Grants of £5,000 will be available from April 2022 to encourage homeowners to replace old boilers with more efficient and cleaner heating systems.
The Boiler Upgrade Scheme is part of over £3.9bn of new funding being announced today for decarbonising heat and buildings over the next three years, which will be allocated to government schemes as follows:
- £1.425bn through the Public Sector Decarbonisation Scheme
- £950m for the Home Upgrade Grant Scheme
- £800m for the Social Housing Decarbonisation Fund
- £450m for the Boiler Upgrade Scheme
- £338m for the Heat Network Transformation Programme
To help grow the electric heat pump market and expand British manufacturing, a new £60m Heat Pump Ready innovation programme was also announced — part of the £1bn Net Zero Innovation Portfolio — which will provide funding to drive technological innovation in order to make the systems smaller, easier to install and cheaper to run over the coming years.
Prime Minister Boris Johnson said: “As we clean up the way we heat our homes over the next decade, we are backing our brilliant innovators to make clean technology like heat pumps as cheap to buy and run as gas boilers, supporting thousands of green jobs.
“Our new grants will help homeowners make the switch sooner, without costing them extra, so that going green is the better choice when their boiler needs an upgrade.”
Business and energy secretary Kwasi Kwarteng added: “Recent volatile global gas prices have highlighted the need to double down on our efforts to reduce Britain’s reliance on fossil fuels and move away from gas boilers over the coming decade to protect consumers in long term.
“As the technology improves and costs plummet over the next decade, we expect low carbon heating systems will become the obvious, affordable choice for consumers.
“Through our new grant scheme, we will ensure people are able to choose a more efficient alternative in the meantime.”
While the recently announced scheme and funding were welcomed by the industry, many experts claimed this is not enough, stating that the government must be more ambitious in its goal to decarbonise the UK’s housing stock.
“The initiative of these efforts to future proof homes is a step in the right direction for the government; however, a concise roadmap to phase out new boilers out by 2035, with significant funding would have been much more effective,” said Ross Counsell, director at GoodMove.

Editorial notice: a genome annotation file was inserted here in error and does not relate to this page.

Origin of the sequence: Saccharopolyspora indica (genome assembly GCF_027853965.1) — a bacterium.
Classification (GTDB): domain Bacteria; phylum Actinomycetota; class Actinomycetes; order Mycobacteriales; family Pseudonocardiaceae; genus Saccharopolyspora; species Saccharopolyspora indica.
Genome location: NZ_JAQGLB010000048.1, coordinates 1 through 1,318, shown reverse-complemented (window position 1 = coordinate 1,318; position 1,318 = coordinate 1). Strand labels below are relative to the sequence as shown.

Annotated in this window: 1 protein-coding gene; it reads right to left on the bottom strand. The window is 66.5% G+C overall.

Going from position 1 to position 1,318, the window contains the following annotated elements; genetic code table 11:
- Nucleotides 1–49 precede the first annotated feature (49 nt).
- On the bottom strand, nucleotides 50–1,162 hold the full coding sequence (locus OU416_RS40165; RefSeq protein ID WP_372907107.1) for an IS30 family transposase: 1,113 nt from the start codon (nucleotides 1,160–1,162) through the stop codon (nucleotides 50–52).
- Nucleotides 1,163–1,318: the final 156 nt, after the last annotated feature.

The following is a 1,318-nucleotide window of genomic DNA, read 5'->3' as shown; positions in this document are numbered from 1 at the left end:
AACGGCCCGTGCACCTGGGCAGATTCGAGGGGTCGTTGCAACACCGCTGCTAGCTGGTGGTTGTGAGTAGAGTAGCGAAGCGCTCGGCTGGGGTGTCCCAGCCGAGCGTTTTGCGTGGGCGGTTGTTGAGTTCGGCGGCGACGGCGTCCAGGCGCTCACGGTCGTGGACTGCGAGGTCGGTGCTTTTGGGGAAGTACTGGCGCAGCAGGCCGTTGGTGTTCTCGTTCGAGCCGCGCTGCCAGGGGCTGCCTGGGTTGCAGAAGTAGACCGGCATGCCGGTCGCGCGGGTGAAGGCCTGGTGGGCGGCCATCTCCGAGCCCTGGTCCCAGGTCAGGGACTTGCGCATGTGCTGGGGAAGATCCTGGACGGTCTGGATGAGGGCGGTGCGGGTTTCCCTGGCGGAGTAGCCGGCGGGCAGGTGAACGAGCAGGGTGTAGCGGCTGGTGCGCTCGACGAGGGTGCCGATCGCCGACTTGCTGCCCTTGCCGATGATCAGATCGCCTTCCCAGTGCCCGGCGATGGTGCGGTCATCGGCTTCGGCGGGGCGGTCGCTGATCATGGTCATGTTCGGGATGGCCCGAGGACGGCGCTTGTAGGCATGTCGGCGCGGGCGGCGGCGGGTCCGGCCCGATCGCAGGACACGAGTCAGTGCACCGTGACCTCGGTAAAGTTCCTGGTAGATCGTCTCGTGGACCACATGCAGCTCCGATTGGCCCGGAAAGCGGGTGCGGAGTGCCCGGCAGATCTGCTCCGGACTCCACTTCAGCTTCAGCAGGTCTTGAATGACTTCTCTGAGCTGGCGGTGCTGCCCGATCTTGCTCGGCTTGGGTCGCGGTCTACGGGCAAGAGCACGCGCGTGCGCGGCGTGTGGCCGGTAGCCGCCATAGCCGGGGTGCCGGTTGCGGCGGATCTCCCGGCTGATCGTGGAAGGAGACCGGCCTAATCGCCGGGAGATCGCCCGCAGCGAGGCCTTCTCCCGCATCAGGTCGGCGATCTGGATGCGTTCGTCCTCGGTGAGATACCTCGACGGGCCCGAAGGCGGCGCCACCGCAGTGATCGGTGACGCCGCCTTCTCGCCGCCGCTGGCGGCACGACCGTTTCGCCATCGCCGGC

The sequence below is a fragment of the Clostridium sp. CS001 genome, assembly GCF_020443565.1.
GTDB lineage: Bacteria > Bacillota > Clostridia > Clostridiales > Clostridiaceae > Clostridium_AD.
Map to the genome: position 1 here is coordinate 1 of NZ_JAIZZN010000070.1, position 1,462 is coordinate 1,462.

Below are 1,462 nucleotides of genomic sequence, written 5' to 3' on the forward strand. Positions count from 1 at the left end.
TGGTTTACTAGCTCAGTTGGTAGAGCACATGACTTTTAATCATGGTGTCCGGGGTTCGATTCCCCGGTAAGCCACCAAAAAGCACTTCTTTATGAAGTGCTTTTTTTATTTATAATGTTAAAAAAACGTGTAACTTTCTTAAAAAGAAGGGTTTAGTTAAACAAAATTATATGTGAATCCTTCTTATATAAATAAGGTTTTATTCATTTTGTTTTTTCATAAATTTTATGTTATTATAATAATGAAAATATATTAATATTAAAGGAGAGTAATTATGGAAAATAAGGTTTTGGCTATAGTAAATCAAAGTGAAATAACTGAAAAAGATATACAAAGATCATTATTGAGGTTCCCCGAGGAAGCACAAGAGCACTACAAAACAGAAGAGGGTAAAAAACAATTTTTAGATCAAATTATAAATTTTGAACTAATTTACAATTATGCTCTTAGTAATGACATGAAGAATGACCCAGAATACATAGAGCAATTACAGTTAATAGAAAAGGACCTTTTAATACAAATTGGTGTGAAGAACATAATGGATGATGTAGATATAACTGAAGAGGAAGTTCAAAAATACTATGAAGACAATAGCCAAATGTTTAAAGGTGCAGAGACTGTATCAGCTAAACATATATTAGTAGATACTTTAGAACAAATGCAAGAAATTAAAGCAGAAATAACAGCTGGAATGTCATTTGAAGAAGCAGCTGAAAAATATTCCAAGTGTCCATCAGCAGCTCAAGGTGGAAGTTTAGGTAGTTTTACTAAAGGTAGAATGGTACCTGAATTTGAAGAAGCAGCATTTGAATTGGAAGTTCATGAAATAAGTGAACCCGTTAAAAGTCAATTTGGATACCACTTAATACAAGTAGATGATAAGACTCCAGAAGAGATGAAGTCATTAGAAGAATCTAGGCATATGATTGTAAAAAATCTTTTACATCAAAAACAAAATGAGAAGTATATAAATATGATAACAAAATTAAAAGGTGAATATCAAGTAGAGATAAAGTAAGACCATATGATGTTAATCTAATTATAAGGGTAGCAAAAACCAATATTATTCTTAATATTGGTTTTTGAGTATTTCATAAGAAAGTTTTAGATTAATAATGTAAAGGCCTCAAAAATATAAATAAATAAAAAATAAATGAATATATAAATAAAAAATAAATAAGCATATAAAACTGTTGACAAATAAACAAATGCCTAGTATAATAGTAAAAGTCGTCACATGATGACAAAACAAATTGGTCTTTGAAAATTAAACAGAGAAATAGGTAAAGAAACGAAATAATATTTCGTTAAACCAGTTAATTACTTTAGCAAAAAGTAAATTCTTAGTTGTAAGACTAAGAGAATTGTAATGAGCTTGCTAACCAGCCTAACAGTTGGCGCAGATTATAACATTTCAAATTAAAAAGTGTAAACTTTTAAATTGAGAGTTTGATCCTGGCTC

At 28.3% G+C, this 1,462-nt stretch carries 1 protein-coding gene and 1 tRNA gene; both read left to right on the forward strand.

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“Although this may sound promising, I believe these sums of money are not sufficient to solve this crisis and could actually run the risk of causing further issues for homeowners; you just have to look at the poorly thought-out Green Homes Grant, which left administration costs of over £1,000 for some homeowners according to the National Audit Office (NAO).”
Brian Berry, chief executive at the FMB, added: “The government appears to be only listening to one half of the story.
“Incentives are also needed to make our existing homes better insulated; if there is no detail in the strategy on how we can address the megatonnes of carbon lost through the leaky walls and roofs of our homes, it will have failed and the benefits of installing heat pumps risk being lost.
“Without a long-term national retrofit strategy, including a proper skills plan and communications campaign, regular consumers won’t know what action they need to take, nor feel it’s within their grasp, and industry won’t take the long-term investment decisions needed to be ready to deliver.”
Some property industry experts added that the government must also address the new build sector and do more to encourage the adoption of modern methods of construction.
Dean Clifford, co-founder of Great Marlborough Estates, said: “By focusing on existing housing, the strategy presents some missed opportunities for the new build sector.
“With recent developments crucial for making up the shortfall on the government’s annual housing targets, we need to ensure that the highest decarbonisation standards are enshrined for all buildings, which means incentivising developers to build greener, cleaner houses.”
Jo Cowen, CEO at Jo Cowen Architects, added: “Meeting net zero means thinking bigger than how the homes of today are heated; many of the places that people will live and work in have yet to be built and how they are built will determine whether we are serious about decarbonisation.
"The reality is that too many buildings in the UK are delivered using traditional construction techniques that are inefficient and wasteful and this feeds into a building's long-term performance.
“Embracing innovation, using new technologies and materials, and fundamentally making construction more like high-end manufacturing, will be key to creating a built environment that is greener, cleaner and better.”
Asif Din, sustainability director at Perkins & Will, said: "The focus on decreasing the UK's housing stock's emissions through energy-efficient heat pumps is welcome; however, a drive towards a net-zero future should not just rest on the shoulders of homeowners.
"To hit the net-zero embodied carbon targets, the government must incentivise businesses and supply chains to ensure projects are designed using sustainable resources and re-used materials, which can be disassembled at the end of its lifespan in line with circular economy principles."